(Click and click again to enlarge photos)
Published in The Seattle Times online on Dec. 29, 2022
and in PacificNW Magazine of the printed Times on Jan. 1, 2023
In light of history, Seattle’s neon signs scream, ‘Hey, look at me!’
By Clay Eals
For more than 13,500 nights, from November 1948 to January 1986 atop a building at Sixth & Wall, it glowed in hues of red, blue, green and yellow — a beacon of hope for journalism and the city itself. Once dubbed “the earth and eagle,” it was known more simply and affectionately as the P-I globe.
Latecomers may find the hyphenated letters unfamiliar. But for 128 years, from the 1881 merger of the Seattle Post and Daily Intelligencer until the newspaper’s final press run on March 17, 2009, the Seattle Post-Intelligencer competed for citywide attention. Reinforcing this was the glimmering globe’s rotating slogan, profound in its brevity: “It’s in the P-I.”
Allowing the 48-foot-tall worldly ornament to burn brightly was the 1898 British discovery of neon. The treated gas also had fueled Seattle’s first-ever neon sign, also for the P-I, which shone at its earlier site at Sixth & Pine from June 1927 through late 1948.
Today, neon is ubiquitous, as documented in a new, wildly colorful book, “Seattle Neon.” For three years, author/photographer Matt Hucke, a Chicagoan who arrived in the Queen Anne district in 2015, explored all corners of the city. The result: a 174-page volume with 460 annotated images, arranged by neighborhood and depicting the most noteworthy examples of the elemental art.
It’s also a snapshot of a fluid commercial landscape. “In an age where everything is being torn down and built again in a few years,” Hucke says, “it gives you a sense of place.” And illuminated neon, he says, can yield expressive insight. “It’s about screaming for attention in the middle of the night. It’s ‘Hey, look at me!’ ”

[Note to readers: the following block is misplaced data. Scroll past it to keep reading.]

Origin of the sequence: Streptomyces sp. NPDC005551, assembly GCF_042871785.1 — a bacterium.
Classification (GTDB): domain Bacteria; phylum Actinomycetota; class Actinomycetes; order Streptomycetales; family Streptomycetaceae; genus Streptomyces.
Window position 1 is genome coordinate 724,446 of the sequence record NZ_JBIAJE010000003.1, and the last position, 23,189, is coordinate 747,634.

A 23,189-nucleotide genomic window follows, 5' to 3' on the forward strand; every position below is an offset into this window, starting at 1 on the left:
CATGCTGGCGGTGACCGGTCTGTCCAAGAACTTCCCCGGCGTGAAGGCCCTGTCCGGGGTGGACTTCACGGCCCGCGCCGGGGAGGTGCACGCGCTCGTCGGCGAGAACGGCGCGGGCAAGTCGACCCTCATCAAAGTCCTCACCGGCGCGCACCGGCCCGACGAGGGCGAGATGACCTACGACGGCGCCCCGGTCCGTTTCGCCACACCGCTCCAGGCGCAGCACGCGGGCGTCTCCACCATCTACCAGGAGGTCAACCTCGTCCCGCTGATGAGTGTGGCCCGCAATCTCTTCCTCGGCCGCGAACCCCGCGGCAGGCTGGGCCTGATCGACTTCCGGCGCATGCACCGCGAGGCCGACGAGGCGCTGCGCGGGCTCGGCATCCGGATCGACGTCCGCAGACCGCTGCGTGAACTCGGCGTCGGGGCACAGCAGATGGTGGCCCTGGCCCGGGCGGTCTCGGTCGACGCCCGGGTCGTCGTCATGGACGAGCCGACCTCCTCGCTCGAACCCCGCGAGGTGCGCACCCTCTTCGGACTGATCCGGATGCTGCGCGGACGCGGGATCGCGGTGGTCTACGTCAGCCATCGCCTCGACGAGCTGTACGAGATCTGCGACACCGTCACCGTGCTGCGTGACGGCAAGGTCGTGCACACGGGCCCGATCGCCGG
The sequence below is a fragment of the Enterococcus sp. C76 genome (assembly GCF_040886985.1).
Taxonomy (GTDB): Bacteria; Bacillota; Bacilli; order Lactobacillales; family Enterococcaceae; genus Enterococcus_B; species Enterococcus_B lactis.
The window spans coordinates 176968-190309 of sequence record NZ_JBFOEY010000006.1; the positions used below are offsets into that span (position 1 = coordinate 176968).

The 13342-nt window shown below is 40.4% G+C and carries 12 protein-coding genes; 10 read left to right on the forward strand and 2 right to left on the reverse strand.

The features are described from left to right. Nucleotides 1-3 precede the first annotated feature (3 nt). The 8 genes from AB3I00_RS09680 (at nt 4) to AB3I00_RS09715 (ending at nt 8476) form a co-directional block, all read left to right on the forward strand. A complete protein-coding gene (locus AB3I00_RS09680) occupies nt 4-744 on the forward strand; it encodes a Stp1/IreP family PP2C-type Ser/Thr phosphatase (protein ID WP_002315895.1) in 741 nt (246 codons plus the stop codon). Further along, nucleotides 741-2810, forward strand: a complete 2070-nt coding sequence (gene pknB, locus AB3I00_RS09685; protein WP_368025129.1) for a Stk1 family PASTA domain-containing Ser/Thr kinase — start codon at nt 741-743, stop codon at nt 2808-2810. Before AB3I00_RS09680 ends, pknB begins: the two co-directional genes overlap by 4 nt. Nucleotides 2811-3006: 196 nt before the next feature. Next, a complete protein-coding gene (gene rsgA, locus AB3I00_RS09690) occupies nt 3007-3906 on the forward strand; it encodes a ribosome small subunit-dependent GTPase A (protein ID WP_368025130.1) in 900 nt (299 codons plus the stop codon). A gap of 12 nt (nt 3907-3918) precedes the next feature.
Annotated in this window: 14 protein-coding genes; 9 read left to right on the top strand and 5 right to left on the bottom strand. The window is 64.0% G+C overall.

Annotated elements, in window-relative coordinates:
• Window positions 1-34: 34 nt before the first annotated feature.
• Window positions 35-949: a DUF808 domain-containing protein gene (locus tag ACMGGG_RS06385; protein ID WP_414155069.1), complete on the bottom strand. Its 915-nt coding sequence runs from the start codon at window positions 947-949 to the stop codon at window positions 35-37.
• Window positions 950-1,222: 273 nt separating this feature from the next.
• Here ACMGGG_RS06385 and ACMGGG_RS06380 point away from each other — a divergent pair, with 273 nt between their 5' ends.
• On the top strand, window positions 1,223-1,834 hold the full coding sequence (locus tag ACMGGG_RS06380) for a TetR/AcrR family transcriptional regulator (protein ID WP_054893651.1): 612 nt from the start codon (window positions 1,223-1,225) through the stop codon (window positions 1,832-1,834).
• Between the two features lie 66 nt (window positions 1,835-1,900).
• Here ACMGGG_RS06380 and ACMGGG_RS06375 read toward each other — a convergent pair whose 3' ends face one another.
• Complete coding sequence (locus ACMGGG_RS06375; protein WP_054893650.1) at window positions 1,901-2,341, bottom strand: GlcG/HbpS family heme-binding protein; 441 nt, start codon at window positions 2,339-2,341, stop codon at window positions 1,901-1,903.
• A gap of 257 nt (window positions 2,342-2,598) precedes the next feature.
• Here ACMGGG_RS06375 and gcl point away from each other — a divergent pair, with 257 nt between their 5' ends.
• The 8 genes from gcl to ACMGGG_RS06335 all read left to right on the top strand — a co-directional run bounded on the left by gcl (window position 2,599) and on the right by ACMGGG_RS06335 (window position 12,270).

His array includes such icons as the chef and flapping fish of the now-closed Dahlia Lounge downtown and “everyone’s favorite,” the giant rotating sign at Denny & Battery for Elephant Super Car Wash. Hucke captured the pink pachyderm and its smaller, stationary sibling before closure of the business prompted the signs’ dismantling for preservation and restoration.
Unfortunately, his cover shot of the smaller elephant shows the scripted “Super” tubing burned out. Hucke finds that symbolic: “Not everything is perfect here.”
A similar fate is slowly befalling the P-I globe. Seattle landmarked it in 2012, and it still overlooks the waterfront from a five-floor office building at 101 Elliott Ave. W., where the paper moved in 1986 and operated until its 2009 print shutdown. But the battered sphere is largely unlit, and its slogan no longer rotates. A fix-up would be expensive.
In our New Year, where shines the beacon’s hope?
Special thanks to Mari Rabung and Barbara Dorhofer of 101 Elliott Ave. W., staff of Mindful Therapy, Jeff Pattison of NW Work Lofts, Matt Hucke, Dora-Faye Hendricks, Casey McNerthney, Heather & Erik Pihl and especially Feliks Banel for their help with this installment!
To see Jean Sherrard‘s 360-degree video of the “Now” prospect and compare it with the “Then” photos, and to hear this column read aloud by Clay, check out our Seattle Now & Then 360 version of the column.
Below are 10 additional photos, the 2012 Seattle landmark designation for the P-I globe and 26 historical clips from The Seattle Times and Seattle Post-Intelligencer online archive (available via Seattle Public Library) and Washington Digital Newspapers, that were helpful in the preparation of this column. PLUS: a surprise at the bottom.
Also check out these online articles for further background:
- “In a world where the P-I globe is restored and preserved,” by Feliks Banel, Nov. 4, 2022
- “The Sixth & Wall Building Then & Now,” by Casey McNerthney, Seattle P-I.com, Jan. 31, 2013